Plan to curb supply chain carbon emissions

Published June 15, 2021
A new study by Standard Chartered reveals that 78 per cent of multinational companies (MNCs) will remove suppliers that endanger their carbon transition plan by 2025. — AFP/File
A new study by Standard Chartered reveals that 78 per cent of multinational companies (MNCs) will remove suppliers that endanger their carbon transition plan by 2025. — AFP/File

KARACHI: A new study by Standard Chartered reveals that 78 per cent of multinational companies (MNCs) will remove suppliers that endanger their carbon transition plan by 2025.

According to the study titled Carbon Dated, looking at the risks and opportunities for suppliers in emerging fast-growing markets as large corporate transition to net zero, MNCs expect to exclude 35pc of their current suppliers as they transition away from carbon.

The Carbon Dated surveyed 400 sustainability and supply chain experts at MNCs across the globe.

The study also found that supply chain emissions account for an average of 73pc of MNCs’ total emissions. More than two-thirds (67pc) of MNCs say tackling supply chains emissions is the first step in their net-zero transition, rather than focusing on their own carbon output.

Suppliers in 12 key emerging and fast-growing markets can share in $1.6 trillion worth of business if they can remain part of MNC supply chains.

Racing against the clock to hit their net-zero carbon goals, MNCs are increasing the pressure on their suppliers to become more sustainable, with companies based in emerging and fast-moving markets facing the biggest challenge.

Some 64pc of MNCs believe emerging market suppliers will struggle more than developed market suppliers to meet their emission reduction targets, with a further 57pc prepared to replace emerging market suppliers with developed market suppliers to aid their transition.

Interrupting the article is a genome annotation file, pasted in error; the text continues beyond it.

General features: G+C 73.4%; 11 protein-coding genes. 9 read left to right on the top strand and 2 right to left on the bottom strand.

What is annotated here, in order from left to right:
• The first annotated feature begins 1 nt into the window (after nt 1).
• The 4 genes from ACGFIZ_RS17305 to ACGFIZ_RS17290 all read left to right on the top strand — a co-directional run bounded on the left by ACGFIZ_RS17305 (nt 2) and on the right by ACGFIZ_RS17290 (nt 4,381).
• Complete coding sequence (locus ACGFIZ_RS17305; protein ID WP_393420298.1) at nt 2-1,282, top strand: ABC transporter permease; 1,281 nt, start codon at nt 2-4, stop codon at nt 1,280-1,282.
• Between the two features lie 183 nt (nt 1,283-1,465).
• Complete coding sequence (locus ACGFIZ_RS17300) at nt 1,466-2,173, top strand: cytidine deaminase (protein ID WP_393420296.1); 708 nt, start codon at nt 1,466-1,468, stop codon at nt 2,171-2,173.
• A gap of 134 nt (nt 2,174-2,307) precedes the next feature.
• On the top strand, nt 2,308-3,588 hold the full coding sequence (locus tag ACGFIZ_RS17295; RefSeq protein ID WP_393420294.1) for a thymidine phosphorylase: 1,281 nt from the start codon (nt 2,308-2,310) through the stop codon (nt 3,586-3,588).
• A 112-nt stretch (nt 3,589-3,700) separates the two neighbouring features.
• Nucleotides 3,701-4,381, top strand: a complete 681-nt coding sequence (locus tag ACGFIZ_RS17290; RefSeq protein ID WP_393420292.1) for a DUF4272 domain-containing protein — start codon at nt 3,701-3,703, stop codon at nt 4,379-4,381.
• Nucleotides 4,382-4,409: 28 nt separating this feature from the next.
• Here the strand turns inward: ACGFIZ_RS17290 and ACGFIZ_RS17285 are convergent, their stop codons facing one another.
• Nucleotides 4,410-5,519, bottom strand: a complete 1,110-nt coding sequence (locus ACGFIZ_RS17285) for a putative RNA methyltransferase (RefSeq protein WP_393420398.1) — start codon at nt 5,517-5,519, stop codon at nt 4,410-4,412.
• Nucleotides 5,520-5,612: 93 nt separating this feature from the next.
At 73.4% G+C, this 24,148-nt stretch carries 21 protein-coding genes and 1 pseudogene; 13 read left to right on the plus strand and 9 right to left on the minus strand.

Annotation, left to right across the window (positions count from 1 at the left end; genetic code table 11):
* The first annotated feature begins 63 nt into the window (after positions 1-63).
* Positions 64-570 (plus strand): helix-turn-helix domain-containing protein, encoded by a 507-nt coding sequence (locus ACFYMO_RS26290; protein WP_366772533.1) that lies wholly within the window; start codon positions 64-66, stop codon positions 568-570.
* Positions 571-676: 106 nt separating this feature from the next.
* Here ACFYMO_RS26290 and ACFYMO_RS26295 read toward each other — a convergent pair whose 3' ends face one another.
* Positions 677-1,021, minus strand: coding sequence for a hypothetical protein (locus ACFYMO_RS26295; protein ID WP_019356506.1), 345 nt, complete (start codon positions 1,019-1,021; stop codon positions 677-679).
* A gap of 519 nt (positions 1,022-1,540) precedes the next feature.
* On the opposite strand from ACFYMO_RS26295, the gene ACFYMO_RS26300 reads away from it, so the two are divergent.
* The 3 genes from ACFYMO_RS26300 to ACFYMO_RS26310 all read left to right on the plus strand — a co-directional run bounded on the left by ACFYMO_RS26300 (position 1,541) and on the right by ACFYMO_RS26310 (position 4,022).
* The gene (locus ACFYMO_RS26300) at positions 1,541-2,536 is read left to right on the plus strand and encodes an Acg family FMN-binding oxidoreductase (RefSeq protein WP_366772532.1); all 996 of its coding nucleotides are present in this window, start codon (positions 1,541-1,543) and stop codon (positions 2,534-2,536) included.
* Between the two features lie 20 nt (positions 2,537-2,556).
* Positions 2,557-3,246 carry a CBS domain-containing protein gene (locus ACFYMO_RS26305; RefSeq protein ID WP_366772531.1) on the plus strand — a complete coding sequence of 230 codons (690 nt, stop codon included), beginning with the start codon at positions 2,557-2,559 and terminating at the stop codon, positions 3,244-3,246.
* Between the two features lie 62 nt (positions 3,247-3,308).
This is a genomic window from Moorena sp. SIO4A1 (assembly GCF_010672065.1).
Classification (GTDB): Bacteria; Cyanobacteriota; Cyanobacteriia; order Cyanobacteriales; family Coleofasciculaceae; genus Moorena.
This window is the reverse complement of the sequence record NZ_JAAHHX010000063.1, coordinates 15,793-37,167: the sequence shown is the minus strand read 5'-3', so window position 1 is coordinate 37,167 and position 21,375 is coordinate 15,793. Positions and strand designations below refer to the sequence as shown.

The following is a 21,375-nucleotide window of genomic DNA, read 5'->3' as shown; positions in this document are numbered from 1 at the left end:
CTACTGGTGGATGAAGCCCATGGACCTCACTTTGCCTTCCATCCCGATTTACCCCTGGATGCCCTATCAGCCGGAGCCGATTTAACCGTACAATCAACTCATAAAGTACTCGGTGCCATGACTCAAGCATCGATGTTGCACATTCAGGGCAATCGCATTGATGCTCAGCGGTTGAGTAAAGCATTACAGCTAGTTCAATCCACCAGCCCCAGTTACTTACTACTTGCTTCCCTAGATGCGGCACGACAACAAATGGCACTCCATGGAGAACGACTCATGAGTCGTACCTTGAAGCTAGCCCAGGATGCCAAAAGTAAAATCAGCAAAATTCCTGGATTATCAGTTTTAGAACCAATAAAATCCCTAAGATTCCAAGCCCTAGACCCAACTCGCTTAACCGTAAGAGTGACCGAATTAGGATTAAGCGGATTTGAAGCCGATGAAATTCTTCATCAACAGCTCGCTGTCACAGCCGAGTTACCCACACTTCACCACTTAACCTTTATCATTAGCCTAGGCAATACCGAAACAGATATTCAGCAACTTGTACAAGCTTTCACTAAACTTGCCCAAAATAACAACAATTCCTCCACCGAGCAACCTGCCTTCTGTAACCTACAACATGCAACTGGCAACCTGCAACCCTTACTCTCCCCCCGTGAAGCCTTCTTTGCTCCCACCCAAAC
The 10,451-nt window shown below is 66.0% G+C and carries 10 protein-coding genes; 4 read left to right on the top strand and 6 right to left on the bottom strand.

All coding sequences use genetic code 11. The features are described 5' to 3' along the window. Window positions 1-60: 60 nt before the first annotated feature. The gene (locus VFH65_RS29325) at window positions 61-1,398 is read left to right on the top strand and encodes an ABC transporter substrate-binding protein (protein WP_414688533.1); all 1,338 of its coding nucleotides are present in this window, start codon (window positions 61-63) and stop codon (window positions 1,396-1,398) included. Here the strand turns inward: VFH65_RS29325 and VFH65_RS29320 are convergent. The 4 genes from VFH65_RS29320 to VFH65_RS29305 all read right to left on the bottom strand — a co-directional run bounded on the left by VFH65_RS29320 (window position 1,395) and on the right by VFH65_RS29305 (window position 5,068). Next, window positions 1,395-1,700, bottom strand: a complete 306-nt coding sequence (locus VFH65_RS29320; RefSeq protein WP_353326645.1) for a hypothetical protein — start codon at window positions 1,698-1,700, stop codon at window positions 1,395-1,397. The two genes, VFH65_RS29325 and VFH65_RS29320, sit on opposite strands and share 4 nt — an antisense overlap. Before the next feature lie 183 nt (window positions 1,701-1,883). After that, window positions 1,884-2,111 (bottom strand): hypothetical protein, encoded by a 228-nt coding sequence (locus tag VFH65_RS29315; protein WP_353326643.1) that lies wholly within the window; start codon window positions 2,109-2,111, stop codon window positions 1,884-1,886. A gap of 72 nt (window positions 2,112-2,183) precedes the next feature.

MNCs are concerned that emerging market suppliers are failing to keep pace with for two key reasons — insufficient knowledge and inadequate data. Some 56pc of MNCs believe that the lack of knowledge among emerging market suppliers (41pc for developed market suppliers) is a barrier to decarbonisation.

With MNCs struggling with the quality of data, two-thirds are using secondary sources of data to plug the gap left by supplier emissions surveys. A further 46pc say that unreliable data from suppliers is a barrier to reducing emissions. The study also reveals that the current approach taken by MNCs could create a $1.6tr opportunity for the net-zero club: those businesses reducing emissions in line with MNC net-zero plans.

MNCs are also willing to spend more on net-zero products and services. Some 45pc said they would pay a premium, of 7pc on average, for a product or service from a net-zero supplier.

MNCs are exploring other ways to help their suppliers’ transition to net zero. Some 47pc are offering preferred supplier status — a sales advantage — to sustainable suppliers, and 30pc are offering preferential pricing.

Some MNCs are going further, offering grants or loans to their suppliers to invest in reducing emissions (18pc) or data collection (13pc).

Published in Dawn, June 15th, 2021

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